I thought it was going to need some kind of ridge cap, but honestly, as long as I was careful to butt the top pieces as close together as possible, ridge cap isn’t even necessary! YAY!
Because of some seriously questionable looking bug larva I found in the last few pieces of bark I was placing, this house isn’t actually allowed inside my house anymore hahaha.
I was sort of grossed out, but I’m MAKING it as an outdoor fairy garden house, so I decided not to let it bother me.
Perhaps if you want to create a log cabin style fairy house with a bark roof for inside your home, consider ways to de-bug the bark. I dunno – perhaps place it in a plastic bag and spray with some raid or something? Microwave it? (That’s a joke. Please don’t start a fire in your house. I’m just saying, watch out for some bugs.)
6) Attach a door to your twig fairy house
Because we had gone with a bark roof, I felt pretty committed to the idea of a 100% natural material house. I had originally planned to make a polymer clay door to fit inside the door jam, but that isn’t natural so I scoured the edges of my yard looking for ANYTHING with a mostly flat back to make the door.
This piece of thick bark was about as flat and even as I was going to get.
I can always tell when I’m starting to get tired of a work in progress, and it’s the point when I go, “Ok, I’ll just stick this lump of door on overtop of the door space instead of trying to find something that fits INSIDE the door space”.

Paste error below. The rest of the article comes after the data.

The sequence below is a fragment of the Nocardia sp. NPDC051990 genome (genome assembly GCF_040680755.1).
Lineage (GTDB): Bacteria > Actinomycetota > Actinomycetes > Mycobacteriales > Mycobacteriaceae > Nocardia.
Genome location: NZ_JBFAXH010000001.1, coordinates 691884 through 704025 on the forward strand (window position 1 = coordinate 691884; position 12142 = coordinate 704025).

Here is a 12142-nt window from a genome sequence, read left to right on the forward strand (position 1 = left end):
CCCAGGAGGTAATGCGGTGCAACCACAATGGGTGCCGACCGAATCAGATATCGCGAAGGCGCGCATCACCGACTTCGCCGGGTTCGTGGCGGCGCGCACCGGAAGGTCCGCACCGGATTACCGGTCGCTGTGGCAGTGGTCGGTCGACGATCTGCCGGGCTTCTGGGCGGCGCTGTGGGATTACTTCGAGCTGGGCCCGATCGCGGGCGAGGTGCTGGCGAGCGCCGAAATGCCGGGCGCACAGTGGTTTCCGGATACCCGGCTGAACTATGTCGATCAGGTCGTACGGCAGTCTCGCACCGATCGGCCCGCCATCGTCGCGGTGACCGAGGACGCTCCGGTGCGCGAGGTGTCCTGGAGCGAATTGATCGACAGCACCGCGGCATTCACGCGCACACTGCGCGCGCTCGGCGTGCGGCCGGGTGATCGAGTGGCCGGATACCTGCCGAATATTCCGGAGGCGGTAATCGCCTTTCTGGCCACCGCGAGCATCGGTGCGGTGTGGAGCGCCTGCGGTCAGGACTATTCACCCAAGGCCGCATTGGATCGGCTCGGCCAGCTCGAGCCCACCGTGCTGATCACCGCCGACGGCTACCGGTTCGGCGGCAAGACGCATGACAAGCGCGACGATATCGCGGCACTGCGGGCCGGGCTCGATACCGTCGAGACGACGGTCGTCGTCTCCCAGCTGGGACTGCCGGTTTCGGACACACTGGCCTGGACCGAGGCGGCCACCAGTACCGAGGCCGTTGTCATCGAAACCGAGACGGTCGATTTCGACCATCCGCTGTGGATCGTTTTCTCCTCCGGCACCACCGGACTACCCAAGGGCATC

But whatever – I think it looks great! I like the big heavy natural look. We did cut it down, but I ALMOST wish I had just left it long and pointy!
6) Fill any remaining Styrofoam holes with twigs or moss
The last place that was REALLY glaring was the bottom edge of the roof – so I covered it in more twigs.
Finish off your house by filling any gaps left with moss, and add a door knob!
I really wanted to use a small white pebble, because I thought it would blend in but also stand out – you know what I mean. We ended up using a red seed – it HAD to be natural material at this point, I figured, and I just WAS NOT finding a white pebble the right size…. and I really wanted to finish the twig fairy house. I had a jar full of these cool red seeds I collected in Australia when I was 21, so we stuck one of those on there.
There are really no rules when it comes to how to make a fairy house out of twigs, but I hope this tutorial gave you some good ideas to get going on your own twig fairy house.
It’s a bit early for putting fairy gardens together here, so this little house is just waiting (outside, bark bugs, you know) for the summer season to fully arrive so we can build a fairy garden it will go perfectly in… I’m thinking farm theme style, maybe with a veggie garden – I already have little polymer clay veggies and mini garden tools made to go with!
I’d love to see your twig fairy house, if you build one, send me a picture!